Shannon Mustipher wants you to taste more rum. The head bartender at Brooklyn’s Caribbean restaurant Glady’s and representative for Denizen has been running around town consulting on menus, developing recipes and generally getting the city’s populace more excited about rum cocktails.
Between her own bar’s Tiki specials and regular menu, pop-ups with Szechuan fast-food makers Strange Flavor at bakery-bar Butter & Scotch, and speaking about rum at the Museum of Food and Drink, Mustipher has been working hard for something she only started to get into a few years ago.
He makes her one with Denizen, and she reminds me of that eternal truth: You can always tell good bartenders, and rums, from bad ones in a Daiquiri. Here, we have a good one, which bodes well for the bar’s Tiki week.
Mustipher has been working in hospitality off and on for a decade. Her love for the industry began, she says, when she was a barista and could tell by the color of an espresso shot being poured how it would taste.
But it was a lie at one of her restaurant jobs that got her behind the stick. “I wasn’t prepared, but I did get one shift,” she says. “And from there, I begged myself into other people’s bars.” That began two years of what she calls “cobbling it together” before landing at Glady’s, where she redeveloped its brunch cocktail menu and eventually became the director of the bar program.
Mustipher’s Parasol, made with aged white rum, pineapple, lime and banana liqueur
That was when she had to expand her knowledge of rum beyond the major bottles and build a selection of around 50, where English, Spanish and agricoles are all represented.
“In New York, there are maybe eight bottles of rum that you’ll usually see,” she says.
Getting thrown into the category proved a way for her to use her painting and art history education—something she thought she’d given up in favor of bartending.
“When I’m creating cocktails, I think of my backbar as a palette, or a color wheel, or a gray scale to work from,” she says. “Meanwhile, presentation is really important, and as I got more into working with rum and Tiki as a whole, it became so theatrical. I got to tap into the storytelling element, the styling element. It felt like it was really helpful to be coming from that place while making drinks.”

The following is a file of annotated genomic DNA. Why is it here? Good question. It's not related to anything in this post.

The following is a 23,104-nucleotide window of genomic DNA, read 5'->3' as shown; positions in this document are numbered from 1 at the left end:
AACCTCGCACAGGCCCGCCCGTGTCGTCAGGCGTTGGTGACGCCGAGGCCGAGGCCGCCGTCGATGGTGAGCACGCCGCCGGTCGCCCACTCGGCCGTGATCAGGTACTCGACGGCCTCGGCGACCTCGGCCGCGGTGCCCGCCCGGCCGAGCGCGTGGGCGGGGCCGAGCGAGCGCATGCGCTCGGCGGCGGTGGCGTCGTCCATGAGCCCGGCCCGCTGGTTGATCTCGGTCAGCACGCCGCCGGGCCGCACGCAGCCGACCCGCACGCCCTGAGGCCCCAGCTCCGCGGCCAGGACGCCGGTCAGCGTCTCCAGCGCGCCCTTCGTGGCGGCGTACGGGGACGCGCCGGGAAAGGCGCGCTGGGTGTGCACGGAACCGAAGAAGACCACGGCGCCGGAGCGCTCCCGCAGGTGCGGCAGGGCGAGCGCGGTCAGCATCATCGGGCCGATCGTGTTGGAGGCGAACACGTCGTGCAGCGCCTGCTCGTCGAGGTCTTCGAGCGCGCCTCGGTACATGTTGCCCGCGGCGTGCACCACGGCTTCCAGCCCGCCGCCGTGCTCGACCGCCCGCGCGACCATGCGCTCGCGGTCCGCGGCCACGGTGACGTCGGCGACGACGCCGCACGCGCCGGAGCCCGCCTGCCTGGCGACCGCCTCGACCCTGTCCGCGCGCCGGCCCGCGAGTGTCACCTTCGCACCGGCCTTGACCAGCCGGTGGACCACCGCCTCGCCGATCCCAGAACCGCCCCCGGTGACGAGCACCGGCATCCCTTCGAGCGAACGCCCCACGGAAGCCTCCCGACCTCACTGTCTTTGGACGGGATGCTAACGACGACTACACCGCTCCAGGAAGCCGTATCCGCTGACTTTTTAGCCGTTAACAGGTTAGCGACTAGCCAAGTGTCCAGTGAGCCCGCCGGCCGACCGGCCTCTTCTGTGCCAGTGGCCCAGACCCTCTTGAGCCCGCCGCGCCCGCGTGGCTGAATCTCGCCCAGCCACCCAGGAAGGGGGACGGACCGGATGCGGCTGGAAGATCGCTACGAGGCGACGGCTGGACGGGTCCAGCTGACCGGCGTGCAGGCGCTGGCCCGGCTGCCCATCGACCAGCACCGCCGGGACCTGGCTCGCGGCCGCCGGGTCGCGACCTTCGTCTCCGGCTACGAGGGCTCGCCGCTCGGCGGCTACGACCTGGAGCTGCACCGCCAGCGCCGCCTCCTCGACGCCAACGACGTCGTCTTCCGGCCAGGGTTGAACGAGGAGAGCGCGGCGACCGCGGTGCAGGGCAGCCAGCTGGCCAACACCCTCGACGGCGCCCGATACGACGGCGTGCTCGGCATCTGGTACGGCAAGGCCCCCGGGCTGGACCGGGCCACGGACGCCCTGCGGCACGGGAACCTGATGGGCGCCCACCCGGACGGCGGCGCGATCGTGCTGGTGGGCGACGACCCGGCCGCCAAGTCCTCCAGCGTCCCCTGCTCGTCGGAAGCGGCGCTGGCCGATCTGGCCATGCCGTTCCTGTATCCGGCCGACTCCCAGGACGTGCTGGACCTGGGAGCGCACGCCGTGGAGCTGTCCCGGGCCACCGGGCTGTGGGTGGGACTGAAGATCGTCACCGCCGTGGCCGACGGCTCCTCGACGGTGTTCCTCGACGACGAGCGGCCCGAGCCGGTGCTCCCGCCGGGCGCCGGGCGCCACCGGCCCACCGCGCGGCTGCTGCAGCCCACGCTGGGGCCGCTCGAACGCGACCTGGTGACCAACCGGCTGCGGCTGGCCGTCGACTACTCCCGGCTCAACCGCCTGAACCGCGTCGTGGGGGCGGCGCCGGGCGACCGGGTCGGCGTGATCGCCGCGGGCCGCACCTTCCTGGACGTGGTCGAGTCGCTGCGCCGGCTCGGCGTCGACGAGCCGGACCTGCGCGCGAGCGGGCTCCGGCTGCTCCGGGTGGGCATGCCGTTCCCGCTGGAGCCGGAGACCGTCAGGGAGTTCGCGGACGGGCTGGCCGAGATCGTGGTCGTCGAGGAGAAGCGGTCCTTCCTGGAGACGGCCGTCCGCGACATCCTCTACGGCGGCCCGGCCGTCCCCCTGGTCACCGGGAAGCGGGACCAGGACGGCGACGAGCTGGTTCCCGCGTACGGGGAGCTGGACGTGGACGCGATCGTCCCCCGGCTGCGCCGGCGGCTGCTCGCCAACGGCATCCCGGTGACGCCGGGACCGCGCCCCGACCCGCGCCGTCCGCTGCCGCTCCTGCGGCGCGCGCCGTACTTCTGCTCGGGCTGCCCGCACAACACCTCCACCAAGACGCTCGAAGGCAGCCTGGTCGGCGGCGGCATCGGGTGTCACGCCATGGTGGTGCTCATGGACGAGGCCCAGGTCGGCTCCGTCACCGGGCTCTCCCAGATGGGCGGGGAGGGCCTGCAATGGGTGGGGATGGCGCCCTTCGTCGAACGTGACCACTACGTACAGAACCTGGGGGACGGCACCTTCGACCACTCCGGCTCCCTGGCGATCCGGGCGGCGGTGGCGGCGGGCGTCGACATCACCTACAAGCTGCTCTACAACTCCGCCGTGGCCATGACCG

At Glady’s, she has built one of the best selections in New York to reflect the Caribbean heritage of the neighborhood, where residents traditionally came from Jamaica, Trinidad and Guyana. That provided the base of English-style rums. Her desire to show the breadth of the category, though, led her to tasting more than 200 rums in her first month there, giving herself a crash course in all the different styles. “It was about diversity, the neighborhood and quality,” she says.
“How many whiskey or bourbon or scotch drinks do you want to make before you feel a little hemmed in?” she asks of why there has been increased interest, not to mention too many Tiki nights happening in the city to count.
“We’ve seen a move away from the age of a serious buttoned-up mixologist,” she says. “There’s a place for that; I enjoy that from time to time. But after a decade, I want to have fun. I don’t want to feel like I have to be all hushed when I have my drink.”
For bartenders who want to throw more fun in the form of rum onto their menus, the best advice Mustipher can give is to try every bottle you can get your hands on. “If you’ve only had 10, then you really don’t understand the category,” she says.
“You can make rum anywhere in the world.” From the sugar cane to the cultural approach, the spirit can’t be pinned down. What’s the only certainty in rum, according to Mustipher? That Daiquiri test.